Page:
Worst Public Art: Burnside Fountain?


Christine McKenna nominates Charles Y. Harvey’s 1912 “Burnside Fountain” in Worcester for our Worst Public Art in New England project:

“Turtle Boy: Yes, it’s a sweet idea to have a young boy playing with a turtle, but…the scale of the statue is disproportionate, and the look on the turtle’s face so surprised, than one can’t help but wonder if the boy is molesting the turtle. Turtle Boy does have his fans, though: http://worcesterturtleboy.com/

“I actually read the wikipedia entry just now and realize that the turtle’s mouth is open because it used to be a fountain for transportation horses. Which brings us back to your original question: should we be saddled with public art that made sense 100 years ago but not necessarily in the current day?”

Read our entire list of Worst Public Art nominations so far here.

One Response to “Worst Public Art: Burnside Fountain?”

  1. Daggot says:

    Burnside Fountain (Turtle Boy)

    Chelone (Greek mythology)
    From Wikipedia
    In Greek mythology, Chelone was a nymph or a mortal woman who was changed into a tortoise by the gods. “Khelônê” means “tortoise” in Greek, and the tortoise was a symbol of silence in ancient times[citation needed].

    The main source for the myth of Chelone is Servius’s commentary on Virgil’s Aeneid, where Chelone is a nymph transformed by Hermes for refusing to attend the wedding of Hera and Zeus.

    “For his wedding with Juno [Hera], Jupiter [Zeus] ordered Mercurius [Hermes] to invite all the gods, the men and the animals to the wedding. Everyone invited by Mercurius [Hermes] came, except for Chelone who did not deign to be there, mocking the wedding. When Mercurius noticed her absence, he went back down to the earth, threw in the river the house of Chelone that was standing over the river and changed Chelone in an animal that would bear her name. Chelone is said testudo (tortoise) in Latin.” [1]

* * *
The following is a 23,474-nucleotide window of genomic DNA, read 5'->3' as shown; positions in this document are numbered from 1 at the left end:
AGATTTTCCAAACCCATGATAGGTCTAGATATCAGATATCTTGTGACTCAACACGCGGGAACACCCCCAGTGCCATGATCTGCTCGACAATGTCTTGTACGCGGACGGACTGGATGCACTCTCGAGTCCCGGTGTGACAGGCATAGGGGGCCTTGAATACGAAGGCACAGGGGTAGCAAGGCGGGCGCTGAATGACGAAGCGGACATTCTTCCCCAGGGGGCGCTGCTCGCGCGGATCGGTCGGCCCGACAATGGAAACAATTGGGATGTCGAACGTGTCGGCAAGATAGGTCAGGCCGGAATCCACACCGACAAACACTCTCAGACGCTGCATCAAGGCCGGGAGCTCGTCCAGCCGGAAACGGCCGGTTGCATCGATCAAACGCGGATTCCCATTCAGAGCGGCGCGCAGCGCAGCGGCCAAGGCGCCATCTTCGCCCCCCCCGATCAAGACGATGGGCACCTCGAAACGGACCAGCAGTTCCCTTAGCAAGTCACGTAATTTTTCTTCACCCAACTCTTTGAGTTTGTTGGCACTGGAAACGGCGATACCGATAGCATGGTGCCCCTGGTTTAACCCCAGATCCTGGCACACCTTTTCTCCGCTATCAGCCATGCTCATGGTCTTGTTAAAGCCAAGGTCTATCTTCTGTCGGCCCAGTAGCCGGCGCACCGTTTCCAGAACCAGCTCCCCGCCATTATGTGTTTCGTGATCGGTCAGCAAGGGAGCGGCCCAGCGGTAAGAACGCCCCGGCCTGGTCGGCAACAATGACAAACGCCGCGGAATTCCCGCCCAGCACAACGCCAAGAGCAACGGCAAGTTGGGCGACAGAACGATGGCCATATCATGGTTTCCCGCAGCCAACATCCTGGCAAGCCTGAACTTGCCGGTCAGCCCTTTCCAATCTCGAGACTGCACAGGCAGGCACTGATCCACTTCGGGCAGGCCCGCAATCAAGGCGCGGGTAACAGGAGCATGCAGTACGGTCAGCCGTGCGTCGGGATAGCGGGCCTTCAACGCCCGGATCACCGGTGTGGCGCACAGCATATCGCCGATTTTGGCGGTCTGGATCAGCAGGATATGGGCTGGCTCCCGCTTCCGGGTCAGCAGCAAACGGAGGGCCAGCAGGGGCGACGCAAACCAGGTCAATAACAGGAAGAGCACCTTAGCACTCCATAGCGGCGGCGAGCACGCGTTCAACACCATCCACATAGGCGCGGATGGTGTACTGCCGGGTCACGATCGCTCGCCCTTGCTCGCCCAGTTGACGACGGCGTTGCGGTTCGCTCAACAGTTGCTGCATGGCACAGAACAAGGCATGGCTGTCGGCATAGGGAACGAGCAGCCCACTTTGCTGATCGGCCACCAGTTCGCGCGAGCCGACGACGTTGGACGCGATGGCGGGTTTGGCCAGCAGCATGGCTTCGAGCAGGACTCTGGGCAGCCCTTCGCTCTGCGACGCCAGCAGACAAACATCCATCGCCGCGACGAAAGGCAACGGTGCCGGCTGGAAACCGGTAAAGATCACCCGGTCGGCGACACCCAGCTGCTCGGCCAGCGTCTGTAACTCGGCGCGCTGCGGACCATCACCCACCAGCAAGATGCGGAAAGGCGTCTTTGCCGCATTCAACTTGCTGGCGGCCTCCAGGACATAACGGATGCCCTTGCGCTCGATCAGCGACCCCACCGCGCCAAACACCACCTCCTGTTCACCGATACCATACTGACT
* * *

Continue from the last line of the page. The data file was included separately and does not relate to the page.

Certain parts of the myth[citation needed] tell that Chelone was taking too long to be ready for the feast, which caused Zeus to become angry. In retribution, he crashed her house over her, and thus condemned her to drag her house forever as a tortoise.

    Although Chelone’s transformation was not mentioned in sources other than Servius, what is clearly a version of the same myth is found in Aesop’s Fables, where the main character is a tortoise to begin with, but does not initially have a shell:

    “Zeus invited all the animals to his wedding. The tortoise alone was absent, and Zeus did not know why, so he asked the tortoise (khelone) her reason for not having come to the feast. The tortoise said, ‘Be it ever so humble, there’s no place like home.’ Zeus got angry at the tortoise and ordered her to carry her house with her wherever she went.”

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